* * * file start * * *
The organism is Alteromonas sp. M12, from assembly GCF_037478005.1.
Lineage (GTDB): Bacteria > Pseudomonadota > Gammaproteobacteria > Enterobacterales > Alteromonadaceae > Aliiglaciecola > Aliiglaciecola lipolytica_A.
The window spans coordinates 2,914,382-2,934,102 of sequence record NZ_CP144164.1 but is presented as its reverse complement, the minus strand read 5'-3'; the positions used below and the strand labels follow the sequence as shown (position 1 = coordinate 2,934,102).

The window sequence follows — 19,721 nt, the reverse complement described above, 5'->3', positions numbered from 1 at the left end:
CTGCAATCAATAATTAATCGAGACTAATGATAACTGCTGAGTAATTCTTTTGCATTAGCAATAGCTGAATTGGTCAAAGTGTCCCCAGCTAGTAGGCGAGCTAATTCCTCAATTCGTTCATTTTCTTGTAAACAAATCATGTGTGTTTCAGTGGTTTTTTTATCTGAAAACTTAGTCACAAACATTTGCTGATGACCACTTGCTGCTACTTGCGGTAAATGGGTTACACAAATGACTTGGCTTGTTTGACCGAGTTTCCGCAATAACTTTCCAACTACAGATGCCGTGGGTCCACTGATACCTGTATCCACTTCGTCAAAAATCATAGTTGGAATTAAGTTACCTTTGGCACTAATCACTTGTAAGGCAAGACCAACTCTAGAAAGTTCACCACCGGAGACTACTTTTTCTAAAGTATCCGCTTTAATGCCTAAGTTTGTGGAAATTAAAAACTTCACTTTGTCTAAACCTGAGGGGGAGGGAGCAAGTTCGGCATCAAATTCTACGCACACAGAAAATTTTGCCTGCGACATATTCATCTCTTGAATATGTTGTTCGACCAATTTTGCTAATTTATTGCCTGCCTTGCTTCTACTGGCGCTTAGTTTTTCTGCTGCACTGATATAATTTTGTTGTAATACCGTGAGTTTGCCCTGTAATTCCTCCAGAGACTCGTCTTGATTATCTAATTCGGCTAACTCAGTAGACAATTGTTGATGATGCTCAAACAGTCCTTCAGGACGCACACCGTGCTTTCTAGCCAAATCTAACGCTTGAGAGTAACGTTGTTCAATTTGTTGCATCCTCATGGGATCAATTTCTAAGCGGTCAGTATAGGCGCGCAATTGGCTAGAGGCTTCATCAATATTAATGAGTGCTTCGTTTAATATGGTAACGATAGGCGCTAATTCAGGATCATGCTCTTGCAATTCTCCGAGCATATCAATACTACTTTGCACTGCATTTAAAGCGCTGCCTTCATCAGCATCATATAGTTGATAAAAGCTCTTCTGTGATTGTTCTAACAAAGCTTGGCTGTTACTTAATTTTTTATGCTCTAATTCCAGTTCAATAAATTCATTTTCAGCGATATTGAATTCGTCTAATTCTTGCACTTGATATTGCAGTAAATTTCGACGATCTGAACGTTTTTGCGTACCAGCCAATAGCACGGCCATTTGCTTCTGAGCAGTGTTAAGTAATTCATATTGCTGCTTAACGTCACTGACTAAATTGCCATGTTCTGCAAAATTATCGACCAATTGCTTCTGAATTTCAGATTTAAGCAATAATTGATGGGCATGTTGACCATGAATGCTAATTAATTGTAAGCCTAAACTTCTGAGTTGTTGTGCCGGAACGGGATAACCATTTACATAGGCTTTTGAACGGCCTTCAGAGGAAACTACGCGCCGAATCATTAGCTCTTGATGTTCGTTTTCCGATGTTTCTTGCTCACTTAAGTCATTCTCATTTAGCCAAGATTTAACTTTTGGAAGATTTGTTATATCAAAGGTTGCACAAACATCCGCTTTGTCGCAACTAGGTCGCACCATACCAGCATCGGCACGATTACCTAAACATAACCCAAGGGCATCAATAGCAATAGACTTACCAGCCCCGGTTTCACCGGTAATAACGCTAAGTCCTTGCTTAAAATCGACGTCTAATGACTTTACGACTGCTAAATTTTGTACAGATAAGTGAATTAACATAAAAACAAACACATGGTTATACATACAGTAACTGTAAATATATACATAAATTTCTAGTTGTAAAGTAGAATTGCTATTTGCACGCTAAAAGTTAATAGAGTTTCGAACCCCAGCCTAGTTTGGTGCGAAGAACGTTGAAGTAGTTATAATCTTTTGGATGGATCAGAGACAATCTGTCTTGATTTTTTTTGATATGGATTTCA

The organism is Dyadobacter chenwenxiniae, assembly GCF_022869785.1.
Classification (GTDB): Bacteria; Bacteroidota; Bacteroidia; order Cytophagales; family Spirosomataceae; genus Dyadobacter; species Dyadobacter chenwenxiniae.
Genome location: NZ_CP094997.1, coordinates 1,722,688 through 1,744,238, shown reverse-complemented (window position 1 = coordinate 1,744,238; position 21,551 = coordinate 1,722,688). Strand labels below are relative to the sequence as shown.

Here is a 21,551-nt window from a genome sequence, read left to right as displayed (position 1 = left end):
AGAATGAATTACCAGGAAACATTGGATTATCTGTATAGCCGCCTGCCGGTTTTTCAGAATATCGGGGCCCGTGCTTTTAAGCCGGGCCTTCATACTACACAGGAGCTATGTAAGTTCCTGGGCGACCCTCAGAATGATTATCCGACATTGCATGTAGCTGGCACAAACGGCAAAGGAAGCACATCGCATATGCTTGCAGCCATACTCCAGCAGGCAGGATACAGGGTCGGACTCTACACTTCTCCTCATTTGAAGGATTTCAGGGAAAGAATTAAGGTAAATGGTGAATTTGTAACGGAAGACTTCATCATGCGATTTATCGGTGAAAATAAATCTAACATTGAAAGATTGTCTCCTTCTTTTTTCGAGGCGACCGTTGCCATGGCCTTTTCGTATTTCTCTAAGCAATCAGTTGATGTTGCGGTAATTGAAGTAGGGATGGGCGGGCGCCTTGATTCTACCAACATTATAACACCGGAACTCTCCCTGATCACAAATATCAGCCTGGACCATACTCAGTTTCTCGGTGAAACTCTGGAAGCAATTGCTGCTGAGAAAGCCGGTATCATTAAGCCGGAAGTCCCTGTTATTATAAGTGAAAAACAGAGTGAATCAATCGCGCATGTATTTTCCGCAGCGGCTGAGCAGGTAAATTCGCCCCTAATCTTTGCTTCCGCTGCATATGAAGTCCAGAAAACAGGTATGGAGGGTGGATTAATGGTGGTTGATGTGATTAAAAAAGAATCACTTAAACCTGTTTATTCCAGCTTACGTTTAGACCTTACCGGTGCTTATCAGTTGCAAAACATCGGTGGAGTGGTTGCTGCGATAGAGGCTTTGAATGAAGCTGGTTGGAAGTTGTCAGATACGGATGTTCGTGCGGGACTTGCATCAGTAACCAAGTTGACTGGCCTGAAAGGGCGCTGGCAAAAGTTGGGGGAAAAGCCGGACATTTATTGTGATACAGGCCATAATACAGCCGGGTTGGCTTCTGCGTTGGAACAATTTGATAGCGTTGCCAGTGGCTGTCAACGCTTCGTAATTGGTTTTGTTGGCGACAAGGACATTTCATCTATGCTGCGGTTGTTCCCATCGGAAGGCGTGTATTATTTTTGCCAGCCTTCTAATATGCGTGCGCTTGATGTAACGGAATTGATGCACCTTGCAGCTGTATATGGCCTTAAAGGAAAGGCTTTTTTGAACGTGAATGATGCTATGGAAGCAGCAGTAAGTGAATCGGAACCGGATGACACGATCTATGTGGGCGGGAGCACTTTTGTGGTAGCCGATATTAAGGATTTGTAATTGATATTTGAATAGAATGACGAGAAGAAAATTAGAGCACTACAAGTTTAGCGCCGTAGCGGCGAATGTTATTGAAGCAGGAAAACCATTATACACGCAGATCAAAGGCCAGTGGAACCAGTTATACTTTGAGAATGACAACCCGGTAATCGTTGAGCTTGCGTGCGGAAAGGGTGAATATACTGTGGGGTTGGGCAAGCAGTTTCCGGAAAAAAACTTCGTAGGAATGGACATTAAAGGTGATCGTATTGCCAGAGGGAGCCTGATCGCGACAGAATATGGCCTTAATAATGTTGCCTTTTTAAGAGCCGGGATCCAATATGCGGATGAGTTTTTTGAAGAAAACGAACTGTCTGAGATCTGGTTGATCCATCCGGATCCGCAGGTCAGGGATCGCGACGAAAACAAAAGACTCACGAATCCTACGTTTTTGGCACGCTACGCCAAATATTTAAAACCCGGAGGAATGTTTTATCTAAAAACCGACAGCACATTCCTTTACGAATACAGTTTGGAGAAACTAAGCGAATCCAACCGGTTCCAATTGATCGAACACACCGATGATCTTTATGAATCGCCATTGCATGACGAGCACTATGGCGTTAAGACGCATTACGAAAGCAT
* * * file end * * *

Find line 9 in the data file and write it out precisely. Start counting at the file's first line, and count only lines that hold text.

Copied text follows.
Here is a 21,551-nt window from a genome sequence, read left to right as displayed (position 1 = left end):